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Women and Family Care

37 Week Infant

Babies born at 37 weeks gestation sometimes have different needs than babies born later. En Español.
Congratulations on the birth of your baby! While babies are generally considered full-term at 37 weeks gestation, they sometimes have different needs. Here are some commonly asked questions to help you understand your baby.

My baby looks like a typical newborn. Why is there special concern about my baby's well being?

In the last six weeks of pregnancy, babies usually gain about a half pound per week. Infants born a few weeks early are typically smaller than full-term babies. Recent studies show that babies born early are at increased risk for feeding fatigue and jaundice.

What are the special concerns related to feeding my baby?

Babies born at 37 weeks can tend to feed slower, taking in less breast milk per feeding, and may need to be fed more often than full-term infants. Sometimes it is difficult for these babies to breast-feed vigorously enough to adequately establish a mother's milk supply or to get enough milk to gain weight. A certified lactation counselor will meet with you to discuss the best plan for establishing and maintaining your milk supply. We will work with you to design a customized feeding plan for your baby.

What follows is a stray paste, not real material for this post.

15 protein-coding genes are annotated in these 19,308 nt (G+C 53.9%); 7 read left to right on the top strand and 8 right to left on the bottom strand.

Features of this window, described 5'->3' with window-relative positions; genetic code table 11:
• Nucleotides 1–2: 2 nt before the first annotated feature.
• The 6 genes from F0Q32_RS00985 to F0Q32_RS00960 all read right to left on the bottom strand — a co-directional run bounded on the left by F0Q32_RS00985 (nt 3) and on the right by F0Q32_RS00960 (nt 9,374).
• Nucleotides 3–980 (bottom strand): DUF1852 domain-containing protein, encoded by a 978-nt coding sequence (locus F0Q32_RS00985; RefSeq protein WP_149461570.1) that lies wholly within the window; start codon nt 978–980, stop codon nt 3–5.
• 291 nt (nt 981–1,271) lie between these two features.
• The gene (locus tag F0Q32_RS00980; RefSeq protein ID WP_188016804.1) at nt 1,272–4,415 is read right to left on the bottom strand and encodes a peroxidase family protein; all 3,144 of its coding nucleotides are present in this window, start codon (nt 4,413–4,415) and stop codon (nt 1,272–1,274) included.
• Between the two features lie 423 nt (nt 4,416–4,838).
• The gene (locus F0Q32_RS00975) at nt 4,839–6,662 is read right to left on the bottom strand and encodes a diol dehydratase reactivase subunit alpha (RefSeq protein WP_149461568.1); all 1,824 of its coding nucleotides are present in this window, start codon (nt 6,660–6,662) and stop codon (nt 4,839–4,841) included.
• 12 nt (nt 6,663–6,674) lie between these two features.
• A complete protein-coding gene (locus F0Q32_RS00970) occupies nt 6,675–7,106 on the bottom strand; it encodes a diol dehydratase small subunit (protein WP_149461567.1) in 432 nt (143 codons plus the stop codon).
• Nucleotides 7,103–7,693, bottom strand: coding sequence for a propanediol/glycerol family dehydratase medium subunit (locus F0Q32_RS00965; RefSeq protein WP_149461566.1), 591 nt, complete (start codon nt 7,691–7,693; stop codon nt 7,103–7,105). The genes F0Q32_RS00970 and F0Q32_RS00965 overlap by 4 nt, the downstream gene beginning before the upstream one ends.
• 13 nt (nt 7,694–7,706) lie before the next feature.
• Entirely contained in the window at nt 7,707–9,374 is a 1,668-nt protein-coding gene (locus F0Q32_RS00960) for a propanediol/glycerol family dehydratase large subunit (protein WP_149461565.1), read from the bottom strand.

Why is my infant at higher risk for jaundice?

Babies born before 39 weeks gestation are at a greater risk of developing severe jaundice than full-term infants. Jaundice can cause severe neurological damage if it's not identified and treated early. Your baby will be closely monitored for jaundice while in the hospital. Your baby may need follow-up care once you are home if their skin becomes or continues to become yellow.

If you have any further questions, please contact your baby's primary healthcare provider.

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